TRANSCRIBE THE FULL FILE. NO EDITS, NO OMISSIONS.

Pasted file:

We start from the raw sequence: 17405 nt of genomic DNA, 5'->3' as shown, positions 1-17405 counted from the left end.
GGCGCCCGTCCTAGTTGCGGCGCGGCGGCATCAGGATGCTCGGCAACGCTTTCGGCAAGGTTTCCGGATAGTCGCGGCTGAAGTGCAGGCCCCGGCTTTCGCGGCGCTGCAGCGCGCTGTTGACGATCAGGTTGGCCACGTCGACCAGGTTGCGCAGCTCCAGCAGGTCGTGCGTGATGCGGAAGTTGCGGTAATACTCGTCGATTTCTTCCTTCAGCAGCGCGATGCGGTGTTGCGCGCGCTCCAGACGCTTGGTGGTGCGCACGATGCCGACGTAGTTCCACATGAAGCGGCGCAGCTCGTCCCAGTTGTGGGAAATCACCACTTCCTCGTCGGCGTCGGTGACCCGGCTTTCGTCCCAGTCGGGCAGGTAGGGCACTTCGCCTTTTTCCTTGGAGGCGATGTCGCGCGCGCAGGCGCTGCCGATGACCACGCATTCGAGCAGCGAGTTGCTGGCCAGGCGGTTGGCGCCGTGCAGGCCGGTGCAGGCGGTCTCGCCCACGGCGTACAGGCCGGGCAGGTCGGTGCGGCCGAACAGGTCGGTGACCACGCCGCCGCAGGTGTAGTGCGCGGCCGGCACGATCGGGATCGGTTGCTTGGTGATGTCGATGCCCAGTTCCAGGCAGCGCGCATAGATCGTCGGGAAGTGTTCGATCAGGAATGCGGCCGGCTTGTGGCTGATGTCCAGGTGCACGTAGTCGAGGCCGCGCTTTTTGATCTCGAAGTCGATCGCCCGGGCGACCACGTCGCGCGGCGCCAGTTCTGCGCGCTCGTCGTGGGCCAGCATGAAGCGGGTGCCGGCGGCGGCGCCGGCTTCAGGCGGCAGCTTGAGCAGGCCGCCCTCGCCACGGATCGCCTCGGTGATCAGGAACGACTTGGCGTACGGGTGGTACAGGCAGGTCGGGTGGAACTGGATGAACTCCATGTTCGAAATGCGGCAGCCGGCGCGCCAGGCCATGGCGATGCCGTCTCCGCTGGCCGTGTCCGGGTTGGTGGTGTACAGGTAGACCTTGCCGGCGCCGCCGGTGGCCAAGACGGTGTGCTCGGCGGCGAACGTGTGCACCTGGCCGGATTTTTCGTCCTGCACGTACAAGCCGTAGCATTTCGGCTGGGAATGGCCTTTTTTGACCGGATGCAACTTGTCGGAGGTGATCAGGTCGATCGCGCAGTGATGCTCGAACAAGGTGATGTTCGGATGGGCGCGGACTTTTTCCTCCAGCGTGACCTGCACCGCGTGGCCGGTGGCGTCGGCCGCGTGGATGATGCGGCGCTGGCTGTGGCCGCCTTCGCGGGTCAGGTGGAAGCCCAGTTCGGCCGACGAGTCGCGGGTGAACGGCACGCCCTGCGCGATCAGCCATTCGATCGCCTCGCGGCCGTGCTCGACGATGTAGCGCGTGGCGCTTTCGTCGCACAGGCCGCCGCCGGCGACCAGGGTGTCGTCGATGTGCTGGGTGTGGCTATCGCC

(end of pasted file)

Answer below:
We start from the raw sequence: 17405 nt of genomic DNA, 5'->3' as shown, positions 1-17405 counted from the left end.
GGCGCCCGTCCTAGTTGCGGCGCGGCGGCATCAGGATGCTCGGCAACGCTTTCGGCAAGGTTTCCGGATAGTCGCGGCTGAAGTGCAGGCCCCGGCTTTCGCGGCGCTGCAGCGCGCTGTTGACGATCAGGTTGGCCACGTCGACCAGGTTGCGCAGCTCCAGCAGGTCGTGCGTGATGCGGAAGTTGCGGTAATACTCGTCGATTTCTTCCTTCAGCAGCGCGATGCGGTGTTGCGCGCGCTCCAGACGCTTGGTGGTGCGCACGATGCCGACGTAGTTCCACATGAAGCGGCGCAGCTCGTCCCAGTTGTGGGAAATCACCACTTCCTCGTCGGCGTCGGTGACCCGGCTTTCGTCCCAGTCGGGCAGGTAGGGCACTTCGCCTTTTTCCTTGGAGGCGATGTCGCGCGCGCAGGCGCTGCCGATGACCACGCATTCGAGCAGCGAGTTGCTGGCCAGGCGGTTGGCGCCGTGCAGGCCGGTGCAGGCGGTCTCGCCCACGGCGTACAGGCCGGGCAGGTCGGTGCGGCCGAACAGGTCGGTGACCACGCCGCCGCAGGTGTAGTGCGCGGCCGGCACGATCGGGATCGGTTGCTTGGTGATGTCGATGCCCAGTTCCAGGCAGCGCGCATAGATCGTCGGGAAGTGTTCGATCAGGAATGCGGCCGGCTTGTGGCTGATGTCCAGGTGCACGTAGTCGAGGCCGCGCTTTTTGATCTCGAAGTCGATCGCCCGGGCGACCACGTCGCGCGGCGCCAGTTCTGCGCGCTCGTCGTGGGCCAGCATGAAGCGGGTGCCGGCGGCGGCGCCGGCTTCAGGCGGCAGCTTGAGCAGGCCGCCCTCGCCACGGATCGCCTCGGTGATCAGGAACGACTTGGCGTACGGGTGGTACAGGCAGGTCGGGTGGAACTGGATGAACTCCATGTTCGAAATGCGGCAGCCGGCGCGCCAGGCCATGGCGATGCCGTCTCCGCTGGCCGTGTCCGGGTTGGTGGTGTACAGGTAGACCTTGCCGGCGCCGCCGGTGGCCAAGACGGTGTGCTCGGCGGCGAACGTGTGCACCTGGCCGGATTTTTCGTCCTGCACGTACAAGCCGTAGCATTTCGGCTGGGAATGGCCTTTTTTGACCGGATGCAACTTGTCGGAGGTGATCAGGTCGATCGCGCAGTGATGCTCGAACAAGGTGATGTTCGGATGGGCGCGGACTTTTTCCTCCAGCGTGACCTGCACCGCGTGGCCGGTGGCGTCGGCCGCGTGGATGATGCGGCGCTGGCTGTGGCCGCCTTCGCGGGTCAGGTGGAAGCCCAGTTCGGCCGACGAGTCGCGGGTGAACGGCACGCCCTGCGCGATCAGCCATTCGATCGCCTCGCGGCCGTGCTCGACGATGTAGCGCGTGGCGCTTTCGTCGCACAGGCCGCCGCCGGCGACCAGGGTGTCGTCGATGTGCTGGGTGTGGCTATCGCC